Hotel Bars

Seeking an echo of an old scene at the Inland Northwest’s hotel bars

The pinnacle of hotel bars in Spokane may well have been Ankeny’s. It was not only a literal acme of the scene, high atop the Ridpath Hotel with panoramic views of a twinkling, nighttime city, but also had sleek décor, live jazz for dancing and an overwhelming sense that you were in the beating heart of the cool just by being there.

Ankeny’s was a fleeting escape from grit-on-your-windshield Spokane, revealed in the gray wash of dawn with its crumbling, potholed streets, rendering plants and giant pickup trucks parked on muddy lawns.

Recently we drove, like Tom Waits, with diamonds on our windshields through drizzly winter nights taking the pulse of the hotel bar scene. We found it to be fragmented – one place has dancing but no view. Another has a view but no dancing.

Come ride along.

It’s a Wednesday night and the parking lot at the AIRPORT RAMADA is packed. It’s Ladies’ Night in the lounge, it turns out, and seemingly every graying man in the 509 with a goatee and a ball cap is on deck, ready for action. Strangely, the ladies are facing competition from the two-for-one seafood appetizers that are sizzled up to order from right behind the bar (Wed.-Sat.). On a recent night, a group of men shared a long table, talking amiably about cars, as a lone woman in open-toed sandals tended to her pasta nearby. Perhaps my wingman and I just missed the main mating spectacle, as the ladies’ drink specials ($1 wells, $2 draft beer and wine, $3 martinis) run 4-7 pm.

The SAFARI ROOM, open to the lobby of the Davenport Tower, seems, on a Friday evening, like a petri dish waiting to grow some crazy fun. (Check out the booths along the walls and try this fun experiment: Wear your best leopard-skin top to see if you can blend invisibly into the upholstery). Long, communal tables dominate the space and, as the well-dressed TGIFers grew boozier and louder, their discrete groups began to slide together into a happy amalgam. High-end bar food is a draw. Flatbread with interesting, pizza-like toppings, is half-price through happy hour (from 4-6 pm). But the room can be too bright, too loud, too chilly and too full of elephant heads.

When ladies get together and drink, says RIPPLES head bartender Andy Nagele, the effect is quite colorful. “When we have Working Women’s Wednesdays, I probably make 150 martinis. Pomegranate was big this year… and anything blue.”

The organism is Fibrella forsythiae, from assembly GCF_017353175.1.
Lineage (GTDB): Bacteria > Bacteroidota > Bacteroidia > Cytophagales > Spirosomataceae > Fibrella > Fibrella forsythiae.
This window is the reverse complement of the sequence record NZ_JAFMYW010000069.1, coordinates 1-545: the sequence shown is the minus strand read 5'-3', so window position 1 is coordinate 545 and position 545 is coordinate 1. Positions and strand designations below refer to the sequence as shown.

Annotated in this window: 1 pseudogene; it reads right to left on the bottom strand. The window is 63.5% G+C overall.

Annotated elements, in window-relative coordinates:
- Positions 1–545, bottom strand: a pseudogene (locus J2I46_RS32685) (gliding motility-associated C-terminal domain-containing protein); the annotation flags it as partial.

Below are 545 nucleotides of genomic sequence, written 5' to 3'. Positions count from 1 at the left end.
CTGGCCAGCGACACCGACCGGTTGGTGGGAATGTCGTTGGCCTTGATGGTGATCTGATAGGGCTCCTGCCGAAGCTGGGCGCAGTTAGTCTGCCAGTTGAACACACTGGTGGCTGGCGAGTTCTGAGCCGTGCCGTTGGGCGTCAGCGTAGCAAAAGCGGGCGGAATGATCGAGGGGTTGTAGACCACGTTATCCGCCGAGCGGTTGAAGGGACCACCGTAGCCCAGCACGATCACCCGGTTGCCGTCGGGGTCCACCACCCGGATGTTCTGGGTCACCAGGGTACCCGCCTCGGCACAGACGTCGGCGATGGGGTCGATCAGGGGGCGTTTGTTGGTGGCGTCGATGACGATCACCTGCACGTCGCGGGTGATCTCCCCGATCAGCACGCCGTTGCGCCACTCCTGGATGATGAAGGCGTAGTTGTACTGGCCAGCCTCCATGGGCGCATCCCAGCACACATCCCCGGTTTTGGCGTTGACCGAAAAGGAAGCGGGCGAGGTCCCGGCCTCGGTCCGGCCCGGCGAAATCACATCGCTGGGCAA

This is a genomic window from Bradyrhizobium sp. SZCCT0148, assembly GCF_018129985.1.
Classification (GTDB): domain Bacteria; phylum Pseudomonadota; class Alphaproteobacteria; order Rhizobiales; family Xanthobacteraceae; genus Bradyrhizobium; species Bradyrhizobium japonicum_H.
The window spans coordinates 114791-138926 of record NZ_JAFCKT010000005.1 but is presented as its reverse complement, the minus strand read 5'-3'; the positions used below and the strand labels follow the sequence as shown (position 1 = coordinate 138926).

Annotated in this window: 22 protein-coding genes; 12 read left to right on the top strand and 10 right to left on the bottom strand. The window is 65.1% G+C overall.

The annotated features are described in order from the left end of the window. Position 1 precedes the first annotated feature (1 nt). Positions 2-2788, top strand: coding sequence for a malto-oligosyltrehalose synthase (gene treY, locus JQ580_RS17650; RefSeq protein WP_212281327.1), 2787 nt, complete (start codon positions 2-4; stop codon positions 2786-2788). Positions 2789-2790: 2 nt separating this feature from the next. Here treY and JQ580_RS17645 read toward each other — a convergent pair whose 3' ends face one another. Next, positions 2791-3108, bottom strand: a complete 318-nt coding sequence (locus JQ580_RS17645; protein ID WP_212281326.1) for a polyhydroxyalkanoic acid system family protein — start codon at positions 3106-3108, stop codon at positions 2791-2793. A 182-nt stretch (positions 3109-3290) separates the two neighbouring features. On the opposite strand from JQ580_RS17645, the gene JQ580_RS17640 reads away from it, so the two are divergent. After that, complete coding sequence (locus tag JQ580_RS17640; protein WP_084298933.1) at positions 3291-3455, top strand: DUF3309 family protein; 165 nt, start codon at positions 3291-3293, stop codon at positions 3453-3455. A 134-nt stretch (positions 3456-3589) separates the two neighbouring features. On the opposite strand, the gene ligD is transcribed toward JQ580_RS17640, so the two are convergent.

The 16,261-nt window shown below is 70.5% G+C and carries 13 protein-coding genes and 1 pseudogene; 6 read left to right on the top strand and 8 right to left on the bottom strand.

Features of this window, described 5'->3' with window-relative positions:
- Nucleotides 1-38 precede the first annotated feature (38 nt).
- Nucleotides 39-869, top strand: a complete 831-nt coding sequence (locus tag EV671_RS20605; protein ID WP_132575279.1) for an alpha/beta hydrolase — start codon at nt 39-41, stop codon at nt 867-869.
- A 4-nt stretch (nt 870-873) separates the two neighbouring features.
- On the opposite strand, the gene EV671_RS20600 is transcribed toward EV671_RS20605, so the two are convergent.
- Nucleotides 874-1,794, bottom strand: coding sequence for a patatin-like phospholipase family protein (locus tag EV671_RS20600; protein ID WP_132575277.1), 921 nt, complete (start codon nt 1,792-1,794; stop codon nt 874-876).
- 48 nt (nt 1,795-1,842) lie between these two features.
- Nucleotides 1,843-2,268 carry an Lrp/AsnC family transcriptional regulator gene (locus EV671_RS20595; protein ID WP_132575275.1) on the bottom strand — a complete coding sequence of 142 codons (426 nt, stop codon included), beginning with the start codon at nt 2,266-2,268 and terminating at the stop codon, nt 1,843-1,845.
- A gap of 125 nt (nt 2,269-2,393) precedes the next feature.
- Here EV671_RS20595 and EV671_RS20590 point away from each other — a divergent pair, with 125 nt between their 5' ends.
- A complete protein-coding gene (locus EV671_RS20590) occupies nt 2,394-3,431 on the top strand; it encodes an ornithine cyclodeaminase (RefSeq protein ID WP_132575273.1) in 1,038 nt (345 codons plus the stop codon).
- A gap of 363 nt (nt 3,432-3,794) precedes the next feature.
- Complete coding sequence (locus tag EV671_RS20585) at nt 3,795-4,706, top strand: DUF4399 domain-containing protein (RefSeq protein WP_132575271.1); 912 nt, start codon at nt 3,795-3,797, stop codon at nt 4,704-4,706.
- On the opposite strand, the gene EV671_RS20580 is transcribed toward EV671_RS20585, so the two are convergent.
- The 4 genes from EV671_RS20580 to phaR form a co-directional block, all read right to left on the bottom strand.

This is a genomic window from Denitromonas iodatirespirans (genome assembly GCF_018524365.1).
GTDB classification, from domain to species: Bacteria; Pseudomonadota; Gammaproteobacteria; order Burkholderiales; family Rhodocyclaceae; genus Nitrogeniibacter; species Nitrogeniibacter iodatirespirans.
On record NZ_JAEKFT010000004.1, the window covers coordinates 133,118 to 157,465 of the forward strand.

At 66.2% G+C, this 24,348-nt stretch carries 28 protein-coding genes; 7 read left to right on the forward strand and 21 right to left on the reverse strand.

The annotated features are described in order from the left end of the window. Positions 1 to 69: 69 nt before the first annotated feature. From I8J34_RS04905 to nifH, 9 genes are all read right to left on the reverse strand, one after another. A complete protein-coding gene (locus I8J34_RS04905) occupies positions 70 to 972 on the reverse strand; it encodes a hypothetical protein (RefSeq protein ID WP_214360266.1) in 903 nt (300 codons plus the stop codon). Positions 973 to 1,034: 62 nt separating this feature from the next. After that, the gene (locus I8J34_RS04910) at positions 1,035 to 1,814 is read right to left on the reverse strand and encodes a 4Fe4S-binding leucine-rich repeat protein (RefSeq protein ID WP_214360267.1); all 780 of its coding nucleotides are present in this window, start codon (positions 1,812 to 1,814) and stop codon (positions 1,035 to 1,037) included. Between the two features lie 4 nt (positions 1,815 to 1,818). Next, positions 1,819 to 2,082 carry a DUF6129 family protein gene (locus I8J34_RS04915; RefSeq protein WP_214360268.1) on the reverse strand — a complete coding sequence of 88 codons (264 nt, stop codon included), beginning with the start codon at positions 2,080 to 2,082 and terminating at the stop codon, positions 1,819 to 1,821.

A recent Wednesday, however, was merely a regular winter Wednesday, and the room was slow. Ripples is busy in the summer, people attracted to the Inn at the River’s landscaped brick patio. Nagele says that the explosion of downtown clubs killed the local hotel bar scene, though, diverting the live music that used to bring in happy-feet regulars looking for a dressy night out.

“We used to have two bartenders and four or five cocktail waitresses,” Nagele says. The bars still get busy when events like the figure skating championships or the upcoming NCAA basketball tournament is in town. Now the big deal is a $2 happy hour menu from 4:30-6 pm.

The LIBRARY LOUNGE (inside the Quality Inn) is still holding onto that segment of the old hotel bar scene with live music and dancing, booking old Spokane rock ‘n’ roll cover bands on Friday and Saturday nights.

“It’s totally different in here on weekends,” says Sandra, the longtime bartender, describing a happy, sweaty scene. On other nights, the Library Lounge offers something different nearly every night — cards on Mondays, karaoke on Thursdays – to keep the people coming.

If you make the drive east to Coeur d’Alene and take the elevator to BEVERLY’S LOUNGE at the top of the Coeur d’Alene Resort, for an instant – just an instant – the old Ankeny’s seems to reappear. It’s the effect of the reflective copper ceilings, the posh lounge and big panels of plate glass offering a nighttime view into the darkness of Lake Coeur d’Alene. There’s even the jazz guitar of Robert Vaughn — he also does a lot of pop covers — who’s been steady there for 24 years.

“We get calls all the time asking if jeans and T-shirts are OK,” says bartender Caleb Yassanye. “And of course they are.” But if the dress is casual, the bartending skills are not. “We’re not just slinging bull-blasters here,” he says.

Indeed, Beverly’s wine steward Eric Cook says that bartender creativity is encouraged. Last summer, Yassanye and fellow mixologist Aaryn Pecinovsky concocted a Jasmine white tea infusion for vodka as part of a cucumber martini. In the fall, they unveiled a red curry-spiced apple martini.


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About The Author

Kevin Taylor

Kevin Taylor is a staff writer for The Inlander. He has covered politics, the environment, police and the tribes, among many other things.